Rating: 5 stars
Shelf: Reading Now
Not at all what its title implies – even when you find out exactly what Katherine Dunn means by Geek. Should have been called Freak Love, but I think the mystery and the – “Oh my god, this isn’t about two nerds falling in love?” is half the attraction.
Concerning a traveling carnival whose acts were bred instead of hired – the story is told by Olympia Binewski, a bald, albino, hunchback dwarf and the youngest daughter of Lil and Al Binewski. Olympia records her memories of the freak family – which included a boy with fins, Siamese twins, a telekinetic, and a host of baby experiments gone bad and preserved in jars – so that her daughter, Miranda, might one day understand not only why Olympia had to give her up, but also why Miranda is so special.
The book focuses on freak as norm and norm as freak. The reversal not only aids in highlighting familial relationships, but also, and more importantly, shines a light on the problems with social constructs and cult-like, follower, behavior. For one – the Binewskis seem to value their more messed up children higher than those who could pass for “normal.” Olympia is told that she herself is barely a keeper, though she meets none of the standards of normal in our culture.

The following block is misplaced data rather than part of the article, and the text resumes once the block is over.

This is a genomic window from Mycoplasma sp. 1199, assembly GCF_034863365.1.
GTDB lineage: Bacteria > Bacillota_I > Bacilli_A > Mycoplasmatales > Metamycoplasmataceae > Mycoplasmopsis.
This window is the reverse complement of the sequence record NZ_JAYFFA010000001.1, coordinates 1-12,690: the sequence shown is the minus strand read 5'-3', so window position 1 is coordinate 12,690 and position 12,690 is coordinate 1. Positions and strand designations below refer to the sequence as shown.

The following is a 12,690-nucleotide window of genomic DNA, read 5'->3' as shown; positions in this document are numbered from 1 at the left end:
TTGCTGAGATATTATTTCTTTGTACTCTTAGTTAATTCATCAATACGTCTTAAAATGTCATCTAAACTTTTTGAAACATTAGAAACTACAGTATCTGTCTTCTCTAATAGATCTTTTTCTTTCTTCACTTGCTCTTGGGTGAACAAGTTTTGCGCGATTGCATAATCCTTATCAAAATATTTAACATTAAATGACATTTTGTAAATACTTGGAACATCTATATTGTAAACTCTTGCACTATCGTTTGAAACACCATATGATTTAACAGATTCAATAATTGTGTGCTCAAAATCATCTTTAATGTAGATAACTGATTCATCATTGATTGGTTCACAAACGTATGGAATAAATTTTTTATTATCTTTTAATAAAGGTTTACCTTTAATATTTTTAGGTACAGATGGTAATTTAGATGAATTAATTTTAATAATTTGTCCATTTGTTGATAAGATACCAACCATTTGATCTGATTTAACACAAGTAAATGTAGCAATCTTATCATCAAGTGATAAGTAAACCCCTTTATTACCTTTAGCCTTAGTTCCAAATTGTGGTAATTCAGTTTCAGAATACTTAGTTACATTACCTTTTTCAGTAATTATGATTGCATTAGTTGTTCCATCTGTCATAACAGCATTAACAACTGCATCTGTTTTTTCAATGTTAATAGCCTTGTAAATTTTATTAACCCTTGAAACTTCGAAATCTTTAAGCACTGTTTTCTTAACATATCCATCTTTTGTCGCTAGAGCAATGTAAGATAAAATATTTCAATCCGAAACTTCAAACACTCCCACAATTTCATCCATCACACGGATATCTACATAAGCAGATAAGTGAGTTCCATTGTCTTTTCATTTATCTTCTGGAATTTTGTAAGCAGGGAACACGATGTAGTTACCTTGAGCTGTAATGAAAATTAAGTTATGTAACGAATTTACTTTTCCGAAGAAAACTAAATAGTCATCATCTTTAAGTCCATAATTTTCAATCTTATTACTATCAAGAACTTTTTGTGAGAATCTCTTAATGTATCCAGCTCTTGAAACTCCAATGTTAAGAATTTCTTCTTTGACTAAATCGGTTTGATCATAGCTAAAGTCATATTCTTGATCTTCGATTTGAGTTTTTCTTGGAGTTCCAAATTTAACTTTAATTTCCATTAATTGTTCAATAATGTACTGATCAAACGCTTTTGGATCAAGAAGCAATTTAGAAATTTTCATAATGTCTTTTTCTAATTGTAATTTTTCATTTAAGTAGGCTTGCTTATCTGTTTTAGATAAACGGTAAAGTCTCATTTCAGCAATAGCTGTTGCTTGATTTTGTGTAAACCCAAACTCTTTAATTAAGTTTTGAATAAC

Dunn was, apparently, influenced by the events of Jonestown at the time she was writing this book. Having just read Raven by Tim Reitermann, I was really drawn to these comparisons and their power over all of the characters – both immediate and secondary. Arty – the boy with fins instead of hands and feet – forms a cult that is strangely reminiscent of The People’s Temple. Jones’ followers gave up their entire lives for him, cut themselves off from their worldly possessions to follow Jones to the promise land – Arty’s followers gave up their limbs, quite literally, to become more like him and to be able to shake societal norms and become their most pure.
But mostly, I just loved the characters and the language. The Binewskis, for all their troubles, are an incredibly close family who rely on their differences to keep them safe and keep them together. There were moments when Dunn painted such a beautiful, emotional – and normal – scene – especially those which depicted Olympia interacting lovingly with her siblings- I was moved practically to tears.
The future of my reading endeavors for 2011 seems so bleak, now that I’ve already read what will most likely be my favorite book of the year.